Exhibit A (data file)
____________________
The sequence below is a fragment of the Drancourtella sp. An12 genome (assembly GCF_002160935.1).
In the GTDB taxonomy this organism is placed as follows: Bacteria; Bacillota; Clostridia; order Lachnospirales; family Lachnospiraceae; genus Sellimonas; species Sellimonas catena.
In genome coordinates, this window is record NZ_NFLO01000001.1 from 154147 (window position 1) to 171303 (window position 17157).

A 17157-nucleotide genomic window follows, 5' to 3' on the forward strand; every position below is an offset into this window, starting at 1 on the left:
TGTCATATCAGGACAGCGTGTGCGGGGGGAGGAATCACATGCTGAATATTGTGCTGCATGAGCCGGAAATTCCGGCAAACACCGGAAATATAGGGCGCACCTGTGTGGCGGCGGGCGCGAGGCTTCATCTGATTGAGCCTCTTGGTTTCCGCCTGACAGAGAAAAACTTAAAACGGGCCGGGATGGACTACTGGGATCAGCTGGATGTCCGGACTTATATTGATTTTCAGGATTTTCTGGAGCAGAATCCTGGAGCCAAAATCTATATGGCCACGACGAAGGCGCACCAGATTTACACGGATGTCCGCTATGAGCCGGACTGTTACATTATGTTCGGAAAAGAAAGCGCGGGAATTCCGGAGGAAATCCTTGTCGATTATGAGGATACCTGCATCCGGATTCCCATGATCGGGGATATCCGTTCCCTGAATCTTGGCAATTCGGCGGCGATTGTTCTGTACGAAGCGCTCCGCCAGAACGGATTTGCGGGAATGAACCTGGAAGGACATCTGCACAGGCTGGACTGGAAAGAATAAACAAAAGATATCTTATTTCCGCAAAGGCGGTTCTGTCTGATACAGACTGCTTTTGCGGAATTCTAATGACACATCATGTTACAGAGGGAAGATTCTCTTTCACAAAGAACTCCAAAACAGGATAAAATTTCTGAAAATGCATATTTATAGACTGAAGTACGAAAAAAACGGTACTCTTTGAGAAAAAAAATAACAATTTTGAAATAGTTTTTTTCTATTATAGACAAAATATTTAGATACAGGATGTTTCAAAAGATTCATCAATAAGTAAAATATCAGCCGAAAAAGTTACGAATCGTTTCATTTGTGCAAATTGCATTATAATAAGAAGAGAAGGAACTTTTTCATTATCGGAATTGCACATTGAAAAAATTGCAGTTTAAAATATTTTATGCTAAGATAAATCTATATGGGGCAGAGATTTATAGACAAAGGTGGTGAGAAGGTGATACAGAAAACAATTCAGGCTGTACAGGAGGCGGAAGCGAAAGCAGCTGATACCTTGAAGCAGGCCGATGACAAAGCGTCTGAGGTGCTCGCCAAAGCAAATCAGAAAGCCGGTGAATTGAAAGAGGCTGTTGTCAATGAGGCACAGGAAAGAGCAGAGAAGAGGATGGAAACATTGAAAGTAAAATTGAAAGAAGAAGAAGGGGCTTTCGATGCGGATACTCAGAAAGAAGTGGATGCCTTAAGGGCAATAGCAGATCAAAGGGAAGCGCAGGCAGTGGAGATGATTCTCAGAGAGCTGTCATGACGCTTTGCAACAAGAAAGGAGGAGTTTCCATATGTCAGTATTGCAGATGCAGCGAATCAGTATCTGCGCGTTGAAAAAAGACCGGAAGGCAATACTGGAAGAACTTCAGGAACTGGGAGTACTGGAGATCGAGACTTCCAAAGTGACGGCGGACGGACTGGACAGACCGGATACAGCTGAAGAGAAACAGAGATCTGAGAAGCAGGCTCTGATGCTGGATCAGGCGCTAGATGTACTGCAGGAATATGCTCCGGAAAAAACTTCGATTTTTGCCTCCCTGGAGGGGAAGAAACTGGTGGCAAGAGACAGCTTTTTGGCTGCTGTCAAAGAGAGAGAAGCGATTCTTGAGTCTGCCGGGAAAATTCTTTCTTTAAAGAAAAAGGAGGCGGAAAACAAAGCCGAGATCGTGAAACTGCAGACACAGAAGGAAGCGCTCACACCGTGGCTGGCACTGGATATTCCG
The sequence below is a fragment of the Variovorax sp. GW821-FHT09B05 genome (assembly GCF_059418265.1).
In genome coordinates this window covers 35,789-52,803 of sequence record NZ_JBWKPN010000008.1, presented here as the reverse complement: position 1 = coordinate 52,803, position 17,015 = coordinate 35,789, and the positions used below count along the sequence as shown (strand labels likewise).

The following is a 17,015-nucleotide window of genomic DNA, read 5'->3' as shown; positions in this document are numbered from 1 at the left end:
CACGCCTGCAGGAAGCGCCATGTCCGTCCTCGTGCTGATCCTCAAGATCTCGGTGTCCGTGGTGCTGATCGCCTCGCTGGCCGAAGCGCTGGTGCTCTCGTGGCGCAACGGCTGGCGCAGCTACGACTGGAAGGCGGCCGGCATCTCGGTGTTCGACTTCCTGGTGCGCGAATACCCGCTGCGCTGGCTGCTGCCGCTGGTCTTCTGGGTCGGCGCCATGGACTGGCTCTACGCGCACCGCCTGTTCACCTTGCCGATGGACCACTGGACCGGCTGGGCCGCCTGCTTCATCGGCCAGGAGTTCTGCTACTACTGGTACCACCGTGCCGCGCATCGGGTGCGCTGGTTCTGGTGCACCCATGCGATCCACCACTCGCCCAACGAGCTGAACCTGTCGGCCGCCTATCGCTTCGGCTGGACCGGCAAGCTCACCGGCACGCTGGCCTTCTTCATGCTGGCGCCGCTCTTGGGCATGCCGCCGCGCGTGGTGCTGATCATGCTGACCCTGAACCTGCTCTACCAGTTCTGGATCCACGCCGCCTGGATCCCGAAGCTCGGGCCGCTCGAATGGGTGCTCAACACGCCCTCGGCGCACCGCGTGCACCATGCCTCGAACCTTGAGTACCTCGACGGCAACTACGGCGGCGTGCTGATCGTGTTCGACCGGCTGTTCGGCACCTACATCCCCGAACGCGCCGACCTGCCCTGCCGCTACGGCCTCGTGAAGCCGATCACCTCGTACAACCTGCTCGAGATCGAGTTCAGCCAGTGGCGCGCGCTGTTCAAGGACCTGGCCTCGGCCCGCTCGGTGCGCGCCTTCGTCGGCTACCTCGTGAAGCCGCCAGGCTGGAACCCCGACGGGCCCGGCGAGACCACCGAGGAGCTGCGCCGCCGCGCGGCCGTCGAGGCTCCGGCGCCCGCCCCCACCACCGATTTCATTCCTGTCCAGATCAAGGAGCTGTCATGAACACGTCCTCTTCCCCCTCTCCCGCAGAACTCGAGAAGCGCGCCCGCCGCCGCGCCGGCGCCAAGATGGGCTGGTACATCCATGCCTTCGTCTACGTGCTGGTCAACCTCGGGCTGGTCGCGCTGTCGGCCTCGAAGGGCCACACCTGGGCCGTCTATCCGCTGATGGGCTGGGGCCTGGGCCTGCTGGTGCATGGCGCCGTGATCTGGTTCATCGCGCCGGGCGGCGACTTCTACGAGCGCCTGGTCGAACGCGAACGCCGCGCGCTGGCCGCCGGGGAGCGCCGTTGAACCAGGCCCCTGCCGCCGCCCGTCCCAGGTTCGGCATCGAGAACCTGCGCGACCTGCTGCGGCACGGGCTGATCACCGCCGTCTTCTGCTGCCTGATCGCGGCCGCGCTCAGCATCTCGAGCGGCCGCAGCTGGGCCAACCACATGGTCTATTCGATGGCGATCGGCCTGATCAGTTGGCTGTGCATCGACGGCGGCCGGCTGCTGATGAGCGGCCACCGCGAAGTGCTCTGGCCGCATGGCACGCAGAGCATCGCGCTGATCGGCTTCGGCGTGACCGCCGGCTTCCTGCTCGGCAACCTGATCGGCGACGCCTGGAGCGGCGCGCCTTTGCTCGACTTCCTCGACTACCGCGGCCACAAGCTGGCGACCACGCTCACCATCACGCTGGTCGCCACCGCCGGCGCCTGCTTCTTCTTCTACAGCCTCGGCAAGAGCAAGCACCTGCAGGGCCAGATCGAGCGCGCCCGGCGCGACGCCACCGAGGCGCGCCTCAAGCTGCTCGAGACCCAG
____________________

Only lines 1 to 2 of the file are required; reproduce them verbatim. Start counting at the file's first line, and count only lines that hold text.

The sequence below is a fragment of the Drancourtella sp. An12 genome (assembly GCF_002160935.1).
In the GTDB taxonomy this organism is placed as follows: Bacteria; Bacillota; Clostridia; order Lachnospirales; family Lachnospiraceae; genus Sellimonas; species Sellimonas catena.